Monday, March 21, 2016

Organizing Time
Young children organize time on the basis of important events which are repeated.
Some events like a birthday or a holiday occur only once a year. Grocery shopping occurs more often, while eating takes place three or four times daily.
 The regularity of these events helps children acquire an internal clock about when things will happen.

Preschoolers can participate in some planning for future events. Such planning will teach two related time concepts:
1. The past, present, and future are separated by time.
2. There is a need sometimes to delay gratification of one’s expectations and desires.

Some children have difficulty organizing events in time.
Activities to promote good time organization at the preschool level can be incorporated into daily events such as dressing, using songs and rhymes, or helping with a daily chore.
Routine activities of daily living, such as dressing or bathing, involve the sequencing of events in time.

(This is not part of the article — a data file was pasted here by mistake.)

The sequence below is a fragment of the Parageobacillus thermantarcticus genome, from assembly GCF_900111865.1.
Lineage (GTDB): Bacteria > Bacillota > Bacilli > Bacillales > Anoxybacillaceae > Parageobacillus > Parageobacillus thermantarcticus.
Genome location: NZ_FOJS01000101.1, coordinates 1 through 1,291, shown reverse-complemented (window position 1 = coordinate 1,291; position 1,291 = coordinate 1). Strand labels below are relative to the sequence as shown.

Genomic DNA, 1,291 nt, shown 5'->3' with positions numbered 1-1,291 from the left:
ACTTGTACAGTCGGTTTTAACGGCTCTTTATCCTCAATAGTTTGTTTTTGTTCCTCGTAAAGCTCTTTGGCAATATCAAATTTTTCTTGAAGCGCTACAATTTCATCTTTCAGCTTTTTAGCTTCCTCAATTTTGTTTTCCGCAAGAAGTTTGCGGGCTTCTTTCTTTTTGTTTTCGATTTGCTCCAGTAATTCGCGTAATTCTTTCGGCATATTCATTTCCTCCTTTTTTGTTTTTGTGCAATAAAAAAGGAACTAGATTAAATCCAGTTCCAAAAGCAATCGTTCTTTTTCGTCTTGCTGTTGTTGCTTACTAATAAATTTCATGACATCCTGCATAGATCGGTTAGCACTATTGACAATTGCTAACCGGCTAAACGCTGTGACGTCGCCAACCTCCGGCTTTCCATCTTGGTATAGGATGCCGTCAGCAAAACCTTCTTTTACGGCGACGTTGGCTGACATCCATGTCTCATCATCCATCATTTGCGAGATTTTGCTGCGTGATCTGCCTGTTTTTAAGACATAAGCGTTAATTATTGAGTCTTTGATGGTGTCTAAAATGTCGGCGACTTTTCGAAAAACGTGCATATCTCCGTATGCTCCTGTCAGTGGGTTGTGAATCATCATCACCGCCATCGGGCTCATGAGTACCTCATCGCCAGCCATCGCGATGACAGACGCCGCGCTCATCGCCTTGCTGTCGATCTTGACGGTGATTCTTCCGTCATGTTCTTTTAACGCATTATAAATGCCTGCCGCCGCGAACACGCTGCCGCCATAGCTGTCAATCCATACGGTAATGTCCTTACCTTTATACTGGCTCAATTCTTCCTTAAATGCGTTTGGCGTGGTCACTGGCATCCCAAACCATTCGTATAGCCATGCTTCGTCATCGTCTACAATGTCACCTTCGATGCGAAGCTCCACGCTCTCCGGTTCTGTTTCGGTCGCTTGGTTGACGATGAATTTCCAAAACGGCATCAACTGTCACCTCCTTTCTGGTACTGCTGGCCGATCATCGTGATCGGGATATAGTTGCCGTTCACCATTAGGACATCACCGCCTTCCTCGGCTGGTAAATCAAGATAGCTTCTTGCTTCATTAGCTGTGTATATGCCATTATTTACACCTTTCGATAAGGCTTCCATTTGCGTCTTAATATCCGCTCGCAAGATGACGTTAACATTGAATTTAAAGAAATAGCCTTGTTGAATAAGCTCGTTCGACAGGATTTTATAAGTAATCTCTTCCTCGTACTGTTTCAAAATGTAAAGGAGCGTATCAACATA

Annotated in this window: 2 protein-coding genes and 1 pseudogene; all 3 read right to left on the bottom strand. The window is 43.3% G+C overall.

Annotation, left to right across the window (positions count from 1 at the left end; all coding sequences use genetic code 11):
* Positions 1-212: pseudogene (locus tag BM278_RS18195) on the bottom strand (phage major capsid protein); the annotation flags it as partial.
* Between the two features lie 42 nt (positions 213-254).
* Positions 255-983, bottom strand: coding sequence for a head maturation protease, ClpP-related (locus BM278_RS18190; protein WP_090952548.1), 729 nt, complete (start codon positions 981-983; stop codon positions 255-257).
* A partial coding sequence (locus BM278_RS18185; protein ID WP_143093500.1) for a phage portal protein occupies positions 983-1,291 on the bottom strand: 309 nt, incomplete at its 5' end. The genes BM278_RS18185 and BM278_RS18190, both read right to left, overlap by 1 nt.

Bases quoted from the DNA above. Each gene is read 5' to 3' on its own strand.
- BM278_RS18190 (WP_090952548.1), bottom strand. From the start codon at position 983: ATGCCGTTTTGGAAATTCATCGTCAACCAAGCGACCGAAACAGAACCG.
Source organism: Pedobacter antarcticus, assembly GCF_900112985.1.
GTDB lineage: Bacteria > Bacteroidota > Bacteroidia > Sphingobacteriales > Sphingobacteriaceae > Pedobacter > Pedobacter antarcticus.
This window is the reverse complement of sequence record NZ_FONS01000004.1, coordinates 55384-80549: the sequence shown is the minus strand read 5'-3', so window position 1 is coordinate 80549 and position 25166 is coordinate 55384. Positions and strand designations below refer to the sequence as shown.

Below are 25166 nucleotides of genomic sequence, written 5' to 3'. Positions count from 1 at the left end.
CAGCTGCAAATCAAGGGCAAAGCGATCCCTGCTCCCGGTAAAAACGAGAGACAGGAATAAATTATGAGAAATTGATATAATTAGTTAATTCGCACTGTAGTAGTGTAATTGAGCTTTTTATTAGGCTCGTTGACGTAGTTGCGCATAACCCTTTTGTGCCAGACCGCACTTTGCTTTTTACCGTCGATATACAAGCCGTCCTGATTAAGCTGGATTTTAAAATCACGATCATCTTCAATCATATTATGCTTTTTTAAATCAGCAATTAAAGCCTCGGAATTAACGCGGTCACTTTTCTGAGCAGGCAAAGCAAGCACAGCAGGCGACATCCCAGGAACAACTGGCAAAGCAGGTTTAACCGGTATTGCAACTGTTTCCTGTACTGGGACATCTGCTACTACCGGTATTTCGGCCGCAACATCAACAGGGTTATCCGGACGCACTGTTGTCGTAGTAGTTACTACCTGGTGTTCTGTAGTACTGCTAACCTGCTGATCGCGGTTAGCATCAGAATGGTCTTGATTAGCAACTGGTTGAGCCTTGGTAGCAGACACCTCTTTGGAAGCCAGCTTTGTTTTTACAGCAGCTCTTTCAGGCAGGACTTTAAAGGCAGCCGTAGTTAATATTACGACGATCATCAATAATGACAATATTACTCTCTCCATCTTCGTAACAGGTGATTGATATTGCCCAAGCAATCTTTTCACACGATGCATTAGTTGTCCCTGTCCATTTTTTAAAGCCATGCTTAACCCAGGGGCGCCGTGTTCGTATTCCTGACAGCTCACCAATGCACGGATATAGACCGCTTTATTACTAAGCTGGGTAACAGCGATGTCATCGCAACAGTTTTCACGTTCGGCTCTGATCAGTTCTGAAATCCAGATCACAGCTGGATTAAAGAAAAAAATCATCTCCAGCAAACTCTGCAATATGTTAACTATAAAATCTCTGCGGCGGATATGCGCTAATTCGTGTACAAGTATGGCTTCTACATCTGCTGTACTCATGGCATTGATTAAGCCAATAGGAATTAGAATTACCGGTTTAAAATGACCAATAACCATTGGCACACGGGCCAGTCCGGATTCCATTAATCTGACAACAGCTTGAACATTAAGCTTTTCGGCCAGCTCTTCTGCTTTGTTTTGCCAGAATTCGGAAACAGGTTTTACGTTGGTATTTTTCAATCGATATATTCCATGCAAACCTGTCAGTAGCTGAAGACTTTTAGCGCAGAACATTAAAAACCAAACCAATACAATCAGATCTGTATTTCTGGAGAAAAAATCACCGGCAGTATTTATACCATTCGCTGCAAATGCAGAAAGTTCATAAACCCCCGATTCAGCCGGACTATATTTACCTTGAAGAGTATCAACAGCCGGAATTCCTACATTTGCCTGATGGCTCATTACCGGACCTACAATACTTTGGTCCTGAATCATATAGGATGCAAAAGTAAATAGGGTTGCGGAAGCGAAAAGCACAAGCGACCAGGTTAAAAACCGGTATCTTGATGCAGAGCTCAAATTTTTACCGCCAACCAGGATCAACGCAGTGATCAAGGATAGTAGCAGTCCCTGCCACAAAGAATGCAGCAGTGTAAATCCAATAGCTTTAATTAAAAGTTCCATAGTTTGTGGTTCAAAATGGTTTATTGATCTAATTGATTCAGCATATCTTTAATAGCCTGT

Children who dress themselves may occasionally put on shoes before socks. Or they omit underpants because they have not followed the correct sequential order.
Discovery of an omission or error is a learning experience.
Equally valuable is the planning, in advance, of what clothes to put on and in what order.
For example, you tell your child to select what he would like to wear tomorrow. Then, he places these items in a row on the bed: what comes first, what comes next, what follows this, and so on.

Songs that have a theme that is repeated have always been popular with young children, and have stories that have a line that reoccurs. (“Little pig, little pig, let me in!”)
“The Farmer in the Dell” is an example. The story unfolds in a sequence, while there is a constant, the farmer, who makes decisions about whom to “take.”

Rhyming and rhythms have the same role—to teach about events in time.
The Dr. Seuss books, for example, often don't make a lot of sense to a young child. But he likes the sounds and the beats which occur in patterns through time.

Star-Brite Learning Program 

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